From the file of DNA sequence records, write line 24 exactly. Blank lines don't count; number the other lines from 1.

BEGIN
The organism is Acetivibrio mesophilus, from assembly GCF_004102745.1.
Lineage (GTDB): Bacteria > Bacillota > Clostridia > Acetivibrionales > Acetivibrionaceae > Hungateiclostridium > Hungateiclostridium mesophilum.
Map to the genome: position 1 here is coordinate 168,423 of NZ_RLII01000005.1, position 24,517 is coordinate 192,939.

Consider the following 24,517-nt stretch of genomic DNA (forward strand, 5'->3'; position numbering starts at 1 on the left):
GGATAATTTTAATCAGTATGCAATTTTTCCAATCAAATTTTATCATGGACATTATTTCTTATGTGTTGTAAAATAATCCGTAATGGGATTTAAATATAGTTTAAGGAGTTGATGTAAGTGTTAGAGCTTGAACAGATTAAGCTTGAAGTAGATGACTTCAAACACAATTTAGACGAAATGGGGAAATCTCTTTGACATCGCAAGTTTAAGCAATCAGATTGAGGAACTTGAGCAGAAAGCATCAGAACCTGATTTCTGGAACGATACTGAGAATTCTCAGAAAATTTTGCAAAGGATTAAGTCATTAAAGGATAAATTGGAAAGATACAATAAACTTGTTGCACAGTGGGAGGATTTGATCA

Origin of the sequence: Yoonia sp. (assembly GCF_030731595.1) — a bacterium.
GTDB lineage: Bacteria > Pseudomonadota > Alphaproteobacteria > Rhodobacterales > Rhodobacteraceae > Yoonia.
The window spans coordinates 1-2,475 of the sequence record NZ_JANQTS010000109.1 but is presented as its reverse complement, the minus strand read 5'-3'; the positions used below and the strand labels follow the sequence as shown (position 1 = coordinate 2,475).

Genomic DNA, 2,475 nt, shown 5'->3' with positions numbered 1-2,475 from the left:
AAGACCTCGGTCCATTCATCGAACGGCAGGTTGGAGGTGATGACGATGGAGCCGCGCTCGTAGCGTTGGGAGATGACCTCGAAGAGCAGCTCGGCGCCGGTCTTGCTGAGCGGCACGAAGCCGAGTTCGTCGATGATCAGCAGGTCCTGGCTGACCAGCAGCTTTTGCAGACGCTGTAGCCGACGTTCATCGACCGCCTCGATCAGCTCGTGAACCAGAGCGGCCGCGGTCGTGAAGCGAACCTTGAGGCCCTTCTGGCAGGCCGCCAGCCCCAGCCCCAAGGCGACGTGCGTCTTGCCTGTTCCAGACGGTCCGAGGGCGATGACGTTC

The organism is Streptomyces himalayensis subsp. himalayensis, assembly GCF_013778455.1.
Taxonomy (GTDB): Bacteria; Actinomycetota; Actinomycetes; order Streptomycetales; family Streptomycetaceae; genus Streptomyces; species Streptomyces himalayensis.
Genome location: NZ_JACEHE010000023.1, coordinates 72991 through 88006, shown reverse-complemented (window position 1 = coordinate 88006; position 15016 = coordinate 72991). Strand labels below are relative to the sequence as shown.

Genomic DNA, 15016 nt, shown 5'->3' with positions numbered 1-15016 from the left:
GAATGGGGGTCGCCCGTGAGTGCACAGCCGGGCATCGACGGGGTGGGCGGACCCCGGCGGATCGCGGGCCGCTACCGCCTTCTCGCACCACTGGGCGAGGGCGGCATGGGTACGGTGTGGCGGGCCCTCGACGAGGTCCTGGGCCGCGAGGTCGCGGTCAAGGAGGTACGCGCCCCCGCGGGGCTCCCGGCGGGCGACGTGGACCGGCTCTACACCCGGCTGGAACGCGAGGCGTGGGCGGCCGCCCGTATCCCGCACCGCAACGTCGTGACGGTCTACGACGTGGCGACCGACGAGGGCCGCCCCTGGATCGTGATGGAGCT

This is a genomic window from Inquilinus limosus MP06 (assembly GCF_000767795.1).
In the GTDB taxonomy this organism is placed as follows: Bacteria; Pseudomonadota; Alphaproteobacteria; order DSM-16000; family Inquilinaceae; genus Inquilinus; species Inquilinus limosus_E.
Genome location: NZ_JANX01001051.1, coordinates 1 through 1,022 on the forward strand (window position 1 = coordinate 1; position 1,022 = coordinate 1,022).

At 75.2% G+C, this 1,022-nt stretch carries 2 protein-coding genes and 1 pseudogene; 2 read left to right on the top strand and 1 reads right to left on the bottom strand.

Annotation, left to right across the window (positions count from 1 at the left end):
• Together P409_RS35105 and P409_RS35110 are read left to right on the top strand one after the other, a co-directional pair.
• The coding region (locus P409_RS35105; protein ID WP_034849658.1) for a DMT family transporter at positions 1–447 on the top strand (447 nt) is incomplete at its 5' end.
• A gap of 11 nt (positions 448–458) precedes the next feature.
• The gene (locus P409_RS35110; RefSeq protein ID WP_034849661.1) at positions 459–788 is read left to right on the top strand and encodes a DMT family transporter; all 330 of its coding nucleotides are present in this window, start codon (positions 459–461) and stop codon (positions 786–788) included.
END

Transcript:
• The gene (locus P409_RS35110; RefSeq protein ID WP_034849661.1) at positions 459–788 is read left to right on the top strand and encodes a DMT family transporter; all 330 of its coding nucleotides are present in this window, start codon (positions 459–461) and stop codon (positions 786–788) included.